Three minutes later there came another pained shout, and the sounds of sobbing cut through the hammering of the rain. Once more Dranko poked his nose over the edge of the roof. The beggar attempted to stand but collapsed and lay still.

I’m wet, thought Dranko. I’m cold. I’m tired. I just want to get home and drink something besides rainwater.

Thunder pealed in the pipe-smoke sky.

Damn the Gods. You especially, Delioch.

Dranko unslung his pack and pulled out a rumpled cream-colored robe with faded gold trim. It was too small for him; now in his mid-twenties, he’d grown broad-shouldered and pot-bellied since the church elders had given it to him. It was a struggle to get the wet fabric sorted out, but he managed to pull the robe over his street clothes. From a small pocket inside the pack, he fished out a cheap pendant on a silver chain and forced it over his hood. Both robe and pendant featured the stylized open-fingered pattern that indicated Delioch, God of the Healing Hand.

Properly attired, Dranko carefully descended the wall and approached the beggar. The old man’s ankle was broken, a compound fracture, bone poking through the skin and blood leaking out.

“What happened?” Dranko’s voice was low, gruff, almost guttural.

The beggar looked up, squinting into the rain. When he saw Dranko’s face, he shrank away, cowering against the wall. Dranko sighed—he knew the beggar had ignored his robe, his necklace, and probably even his alarming network of scars. Others, including some in the church, had looked at him in the same way many times over the years. What the beggar noticed were the tusks. Two thick teeth like small boar tusks protruded from Dranko’s lower jaw, marking him as goblin-touched.

“I’m not gonna stand here in the rain all day,” Dranko growled. “You want me to heal that ankle, or would you rather bleed to death in a pile of garbage?”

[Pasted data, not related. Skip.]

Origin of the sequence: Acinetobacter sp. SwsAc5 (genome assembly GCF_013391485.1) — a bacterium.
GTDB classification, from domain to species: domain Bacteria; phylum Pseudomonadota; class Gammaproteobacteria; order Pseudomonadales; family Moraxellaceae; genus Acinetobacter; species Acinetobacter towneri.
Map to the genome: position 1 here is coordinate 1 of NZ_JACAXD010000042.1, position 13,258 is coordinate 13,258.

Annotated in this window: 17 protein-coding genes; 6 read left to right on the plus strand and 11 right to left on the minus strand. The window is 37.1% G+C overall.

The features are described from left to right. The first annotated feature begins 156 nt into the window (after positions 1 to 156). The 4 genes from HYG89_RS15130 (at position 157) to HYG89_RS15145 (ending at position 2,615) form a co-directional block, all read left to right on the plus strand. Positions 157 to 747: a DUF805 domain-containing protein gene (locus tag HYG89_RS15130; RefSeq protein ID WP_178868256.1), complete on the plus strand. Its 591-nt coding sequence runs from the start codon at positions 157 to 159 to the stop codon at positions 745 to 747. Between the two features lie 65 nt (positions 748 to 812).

Water plastered the vagrant’s straggly hair to his face. “I was begging for coins,” he croaked. “All I wanted was a chit or two for a meal, but he pushed me aside. I fell, and my leg…”

Dranko leant down and examined the break. Gods, it was an ugly one. For all his expertise at healing—the one skill for which he had shown aptitude during his time at the church, if one discounted scaling walls and picking locks—he wasn’t sure he could fix this. He didn’t have any of his salves in his pack, only a small roll of bandages along with a few dirty rags. In the best case this poor fellow would live out his days enduring a painful limp.

But maybe…

Some of the more senior priests at the church could channel the divine restorative power of Delioch, but Dranko and his church had parted ways years ago, long before he had mastered any sort of proficiency in the art of divinely inspired healing. Faith, piety, and devotion—these were the things that determined the strength of healing one channeled through Delioch. That’s what Mokad had always told him, especially during his scarring sessions. But despite Mokad’s sharp-edged ministrations, or perhaps because of them, Dranko’s devotion had never been a thing worthy of mention. Though Dranko had tried channeling several times, he had never been successful.

He took a deep breath.

“This is going to hurt.” Dranko offered the man a leather strip from his pack. “A lot. So bite on this and not your tongue.”

None too gently he put the strip in the beggar’s mouth, and before the old man could protest, he twisted and pulled on the broken leg. His patient screamed through clenched teeth.

“It beats being dead.” Dranko prodded the wound with his fingers, felt the bone beneath the bloody shreds of flesh. “Now hold still and scream quieter. I’ve got to get this right or you’ll live out your life a cripple.” He nudged everything back into place as best he could.

Delioch, please let this work.

With one hand clutching his pendant and the other gripping the old man’s ankle, Dranko shut his eyes and entreated his God. “Lord, I pray for healing, that this man be made sound and whole.”

Nothing happened. He spoke the words again, louder. “Lord, I pray for healing, that this man be made sound and whole!” The beggar spat out his bit and screamed in agony. Dranko had rolled the divine dice and lost.

“Lord! Please! I pray for…”

A chill ran through his body, like he had swallowed a bucket of ice water. The beggar stopped screaming. Dranko’s hand grew bright, and a thrilling warmth flowed down his arm into the man’s wound. For all of Dranko’s transgressions, and surely Delioch knew them just as well as Mokad, the God of Healing found him a worthy vessel.

Bones knitted, veins reattached, skin closed. It was more than his own body could endure. Dranko passed out a second later, falling limp beside the beggar in the rain.


Sometime later Dranko awoke in a fit of coughing, a rivulet of rainwater seeping into his open mouth. The slick wet cobblestones pressed cold against his scarred cheek as he lay on his side, still in the tiny street where he had cured the beggar.

I did it. I channeled.